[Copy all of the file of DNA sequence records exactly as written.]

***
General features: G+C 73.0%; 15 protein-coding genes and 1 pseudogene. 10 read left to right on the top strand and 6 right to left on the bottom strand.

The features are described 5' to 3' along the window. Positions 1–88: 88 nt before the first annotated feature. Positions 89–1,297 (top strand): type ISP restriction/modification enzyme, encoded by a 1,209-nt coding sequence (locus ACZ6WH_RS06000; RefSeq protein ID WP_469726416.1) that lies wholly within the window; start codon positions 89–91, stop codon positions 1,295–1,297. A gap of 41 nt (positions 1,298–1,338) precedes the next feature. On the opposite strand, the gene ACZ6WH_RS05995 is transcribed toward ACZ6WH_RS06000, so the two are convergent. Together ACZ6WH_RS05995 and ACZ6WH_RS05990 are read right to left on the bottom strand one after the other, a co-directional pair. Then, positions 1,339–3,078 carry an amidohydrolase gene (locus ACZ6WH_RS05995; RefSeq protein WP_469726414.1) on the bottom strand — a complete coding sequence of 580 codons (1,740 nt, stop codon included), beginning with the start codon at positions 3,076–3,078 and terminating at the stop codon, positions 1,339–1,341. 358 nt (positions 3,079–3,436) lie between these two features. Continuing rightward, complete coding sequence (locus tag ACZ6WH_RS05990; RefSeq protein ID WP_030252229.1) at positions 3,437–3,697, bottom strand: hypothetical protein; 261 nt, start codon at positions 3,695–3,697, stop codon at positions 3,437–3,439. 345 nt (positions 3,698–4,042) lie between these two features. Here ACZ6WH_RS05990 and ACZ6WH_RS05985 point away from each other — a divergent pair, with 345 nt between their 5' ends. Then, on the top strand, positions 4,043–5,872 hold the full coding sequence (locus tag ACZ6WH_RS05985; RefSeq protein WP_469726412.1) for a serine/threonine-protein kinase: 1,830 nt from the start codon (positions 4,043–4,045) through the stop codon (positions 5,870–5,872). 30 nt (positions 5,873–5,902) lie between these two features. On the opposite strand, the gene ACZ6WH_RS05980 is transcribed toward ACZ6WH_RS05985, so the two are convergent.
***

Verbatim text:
General features: G+C 73.0%; 15 protein-coding genes and 1 pseudogene. 10 read left to right on the top strand and 6 right to left on the bottom strand.

The features are described 5' to 3' along the window. Positions 1–88: 88 nt before the first annotated feature. Positions 89–1,297 (top strand): type ISP restriction/modification enzyme, encoded by a 1,209-nt coding sequence (locus ACZ6WH_RS06000; RefSeq protein ID WP_469726416.1) that lies wholly within the window; start codon positions 89–91, stop codon positions 1,295–1,297. A gap of 41 nt (positions 1,298–1,338) precedes the next feature. On the opposite strand, the gene ACZ6WH_RS05995 is transcribed toward ACZ6WH_RS06000, so the two are convergent. Together ACZ6WH_RS05995 and ACZ6WH_RS05990 are read right to left on the bottom strand one after the other, a co-directional pair. Then, positions 1,339–3,078 carry an amidohydrolase gene (locus ACZ6WH_RS05995; RefSeq protein WP_469726414.1) on the bottom strand — a complete coding sequence of 580 codons (1,740 nt, stop codon included), beginning with the start codon at positions 3,076–3,078 and terminating at the stop codon, positions 1,339–1,341. 358 nt (positions 3,079–3,436) lie between these two features. Continuing rightward, complete coding sequence (locus tag ACZ6WH_RS05990; RefSeq protein ID WP_030252229.1) at positions 3,437–3,697, bottom strand: hypothetical protein; 261 nt, start codon at positions 3,695–3,697, stop codon at positions 3,437–3,439. 345 nt (positions 3,698–4,042) lie between these two features. Here ACZ6WH_RS05990 and ACZ6WH_RS05985 point away from each other — a divergent pair, with 345 nt between their 5' ends. Then, on the top strand, positions 4,043–5,872 hold the full coding sequence (locus tag ACZ6WH_RS05985; RefSeq protein WP_469726412.1) for a serine/threonine-protein kinase: 1,830 nt from the start codon (positions 4,043–4,045) through the stop codon (positions 5,870–5,872). 30 nt (positions 5,873–5,902) lie between these two features. On the opposite strand, the gene ACZ6WH_RS05980 is transcribed toward ACZ6WH_RS05985, so the two are convergent.